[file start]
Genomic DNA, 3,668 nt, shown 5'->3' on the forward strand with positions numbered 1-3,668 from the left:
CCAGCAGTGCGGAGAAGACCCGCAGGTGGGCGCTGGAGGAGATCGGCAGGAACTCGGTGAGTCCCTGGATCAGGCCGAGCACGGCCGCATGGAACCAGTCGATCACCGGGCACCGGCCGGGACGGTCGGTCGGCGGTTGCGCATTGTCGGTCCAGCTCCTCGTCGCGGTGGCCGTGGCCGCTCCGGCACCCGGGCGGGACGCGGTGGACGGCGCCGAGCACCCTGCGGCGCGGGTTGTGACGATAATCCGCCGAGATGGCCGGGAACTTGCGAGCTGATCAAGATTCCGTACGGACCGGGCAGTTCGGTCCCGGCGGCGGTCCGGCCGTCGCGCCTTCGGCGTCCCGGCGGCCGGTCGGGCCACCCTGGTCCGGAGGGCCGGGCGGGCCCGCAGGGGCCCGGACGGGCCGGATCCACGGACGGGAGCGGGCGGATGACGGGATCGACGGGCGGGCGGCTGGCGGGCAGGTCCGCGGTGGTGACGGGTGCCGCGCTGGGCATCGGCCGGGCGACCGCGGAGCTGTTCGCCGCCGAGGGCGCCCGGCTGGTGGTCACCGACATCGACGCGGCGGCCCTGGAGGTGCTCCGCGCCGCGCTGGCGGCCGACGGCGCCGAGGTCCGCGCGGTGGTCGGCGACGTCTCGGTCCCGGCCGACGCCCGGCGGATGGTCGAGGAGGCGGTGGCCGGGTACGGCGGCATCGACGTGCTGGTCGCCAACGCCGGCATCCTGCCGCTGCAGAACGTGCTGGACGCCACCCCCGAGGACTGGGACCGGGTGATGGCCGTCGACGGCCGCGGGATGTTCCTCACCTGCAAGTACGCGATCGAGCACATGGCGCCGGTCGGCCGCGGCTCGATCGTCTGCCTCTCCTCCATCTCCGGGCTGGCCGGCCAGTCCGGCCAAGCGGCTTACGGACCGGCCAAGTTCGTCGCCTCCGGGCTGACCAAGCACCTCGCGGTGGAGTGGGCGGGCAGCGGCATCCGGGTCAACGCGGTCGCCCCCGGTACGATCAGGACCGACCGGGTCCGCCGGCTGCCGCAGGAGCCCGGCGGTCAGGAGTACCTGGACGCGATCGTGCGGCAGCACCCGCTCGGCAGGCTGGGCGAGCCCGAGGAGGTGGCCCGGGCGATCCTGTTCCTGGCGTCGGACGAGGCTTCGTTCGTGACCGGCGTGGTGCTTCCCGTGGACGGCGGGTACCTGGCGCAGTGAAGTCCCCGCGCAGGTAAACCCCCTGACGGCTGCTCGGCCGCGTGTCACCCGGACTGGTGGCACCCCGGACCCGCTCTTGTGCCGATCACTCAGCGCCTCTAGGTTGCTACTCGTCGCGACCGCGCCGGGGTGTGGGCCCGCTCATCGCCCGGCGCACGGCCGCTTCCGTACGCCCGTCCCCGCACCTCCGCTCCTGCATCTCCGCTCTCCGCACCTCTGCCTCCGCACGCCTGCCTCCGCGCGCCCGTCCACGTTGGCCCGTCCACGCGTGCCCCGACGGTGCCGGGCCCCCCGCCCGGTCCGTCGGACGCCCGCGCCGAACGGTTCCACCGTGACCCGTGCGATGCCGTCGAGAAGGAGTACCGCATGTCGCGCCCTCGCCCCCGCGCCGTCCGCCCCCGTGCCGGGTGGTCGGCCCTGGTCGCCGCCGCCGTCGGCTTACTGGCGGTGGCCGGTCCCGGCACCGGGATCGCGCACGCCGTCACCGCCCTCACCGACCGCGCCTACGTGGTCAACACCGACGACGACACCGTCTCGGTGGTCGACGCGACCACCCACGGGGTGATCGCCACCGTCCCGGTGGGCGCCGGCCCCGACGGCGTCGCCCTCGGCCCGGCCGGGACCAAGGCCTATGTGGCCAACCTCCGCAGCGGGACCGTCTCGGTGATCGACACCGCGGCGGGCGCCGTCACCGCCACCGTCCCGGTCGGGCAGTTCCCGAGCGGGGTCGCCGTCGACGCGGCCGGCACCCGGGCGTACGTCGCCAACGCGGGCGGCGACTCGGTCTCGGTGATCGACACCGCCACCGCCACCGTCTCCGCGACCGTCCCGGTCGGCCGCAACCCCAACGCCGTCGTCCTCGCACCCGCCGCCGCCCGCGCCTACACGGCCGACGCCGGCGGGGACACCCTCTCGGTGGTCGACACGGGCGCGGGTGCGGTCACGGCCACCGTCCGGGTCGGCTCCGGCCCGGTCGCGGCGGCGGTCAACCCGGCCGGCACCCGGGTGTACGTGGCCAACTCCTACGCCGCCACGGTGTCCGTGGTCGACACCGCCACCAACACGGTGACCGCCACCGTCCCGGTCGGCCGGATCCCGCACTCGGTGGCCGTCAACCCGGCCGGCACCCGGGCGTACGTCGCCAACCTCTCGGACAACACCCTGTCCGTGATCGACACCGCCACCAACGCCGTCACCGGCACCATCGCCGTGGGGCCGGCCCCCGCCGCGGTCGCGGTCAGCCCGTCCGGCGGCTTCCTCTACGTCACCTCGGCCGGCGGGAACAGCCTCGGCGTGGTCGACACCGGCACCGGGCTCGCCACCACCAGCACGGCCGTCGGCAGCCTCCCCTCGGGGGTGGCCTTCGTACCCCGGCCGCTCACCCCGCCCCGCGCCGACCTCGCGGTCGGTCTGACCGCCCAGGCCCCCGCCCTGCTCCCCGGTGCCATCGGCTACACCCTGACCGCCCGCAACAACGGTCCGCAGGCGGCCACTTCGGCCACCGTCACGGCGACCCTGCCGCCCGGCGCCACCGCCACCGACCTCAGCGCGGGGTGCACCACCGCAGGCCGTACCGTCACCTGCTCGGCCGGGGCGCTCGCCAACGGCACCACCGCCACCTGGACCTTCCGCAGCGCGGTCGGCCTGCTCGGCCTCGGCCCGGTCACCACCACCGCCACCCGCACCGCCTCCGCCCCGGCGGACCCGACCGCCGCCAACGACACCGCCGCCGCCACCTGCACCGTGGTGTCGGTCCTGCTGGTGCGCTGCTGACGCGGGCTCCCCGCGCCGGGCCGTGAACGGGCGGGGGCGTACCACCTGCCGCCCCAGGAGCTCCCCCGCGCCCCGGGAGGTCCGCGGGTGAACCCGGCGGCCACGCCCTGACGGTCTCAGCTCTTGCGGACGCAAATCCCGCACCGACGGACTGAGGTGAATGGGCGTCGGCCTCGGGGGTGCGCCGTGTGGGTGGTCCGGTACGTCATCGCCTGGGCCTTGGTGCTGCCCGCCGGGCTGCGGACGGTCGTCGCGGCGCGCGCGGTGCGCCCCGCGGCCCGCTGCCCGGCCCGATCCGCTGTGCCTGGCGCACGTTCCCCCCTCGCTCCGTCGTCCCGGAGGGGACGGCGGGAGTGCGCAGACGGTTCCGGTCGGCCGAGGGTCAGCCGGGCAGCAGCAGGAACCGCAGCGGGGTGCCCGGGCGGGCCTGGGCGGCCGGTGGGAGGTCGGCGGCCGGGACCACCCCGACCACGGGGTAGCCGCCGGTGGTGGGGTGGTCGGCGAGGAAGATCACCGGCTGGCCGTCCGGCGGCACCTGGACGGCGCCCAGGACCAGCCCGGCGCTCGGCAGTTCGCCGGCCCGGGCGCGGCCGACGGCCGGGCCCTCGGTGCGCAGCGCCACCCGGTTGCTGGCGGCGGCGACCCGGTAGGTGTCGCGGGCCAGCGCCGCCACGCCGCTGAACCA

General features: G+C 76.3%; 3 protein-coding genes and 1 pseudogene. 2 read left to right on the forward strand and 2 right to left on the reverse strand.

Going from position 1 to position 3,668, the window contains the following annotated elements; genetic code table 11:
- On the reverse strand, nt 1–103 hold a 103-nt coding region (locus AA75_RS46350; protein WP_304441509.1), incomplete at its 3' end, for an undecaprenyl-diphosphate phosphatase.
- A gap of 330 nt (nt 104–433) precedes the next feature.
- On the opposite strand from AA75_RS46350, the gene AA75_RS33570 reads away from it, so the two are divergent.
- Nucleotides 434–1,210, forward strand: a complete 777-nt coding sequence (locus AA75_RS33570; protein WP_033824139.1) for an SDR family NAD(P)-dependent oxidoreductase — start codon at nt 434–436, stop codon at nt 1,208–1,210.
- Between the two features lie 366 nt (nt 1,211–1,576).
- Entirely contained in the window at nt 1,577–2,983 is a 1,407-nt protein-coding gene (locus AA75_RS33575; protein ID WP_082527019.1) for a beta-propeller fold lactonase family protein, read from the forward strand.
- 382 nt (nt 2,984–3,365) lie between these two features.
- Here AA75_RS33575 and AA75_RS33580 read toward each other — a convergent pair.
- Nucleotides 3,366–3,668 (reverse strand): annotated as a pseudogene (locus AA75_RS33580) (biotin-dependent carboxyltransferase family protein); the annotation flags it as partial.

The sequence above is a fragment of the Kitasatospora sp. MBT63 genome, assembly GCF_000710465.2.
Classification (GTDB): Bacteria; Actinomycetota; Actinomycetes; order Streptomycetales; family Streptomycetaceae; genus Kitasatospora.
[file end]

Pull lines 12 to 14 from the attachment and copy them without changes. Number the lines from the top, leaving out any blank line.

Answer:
- Here AA75_RS33575 and AA75_RS33580 read toward each other — a convergent pair.
- Nucleotides 3,366–3,668 (reverse strand): annotated as a pseudogene (locus AA75_RS33580) (biotin-dependent carboxyltransferase family protein); the annotation flags it as partial.

The sequence above is a fragment of the Kitasatospora sp. MBT63 genome, assembly GCF_000710465.2.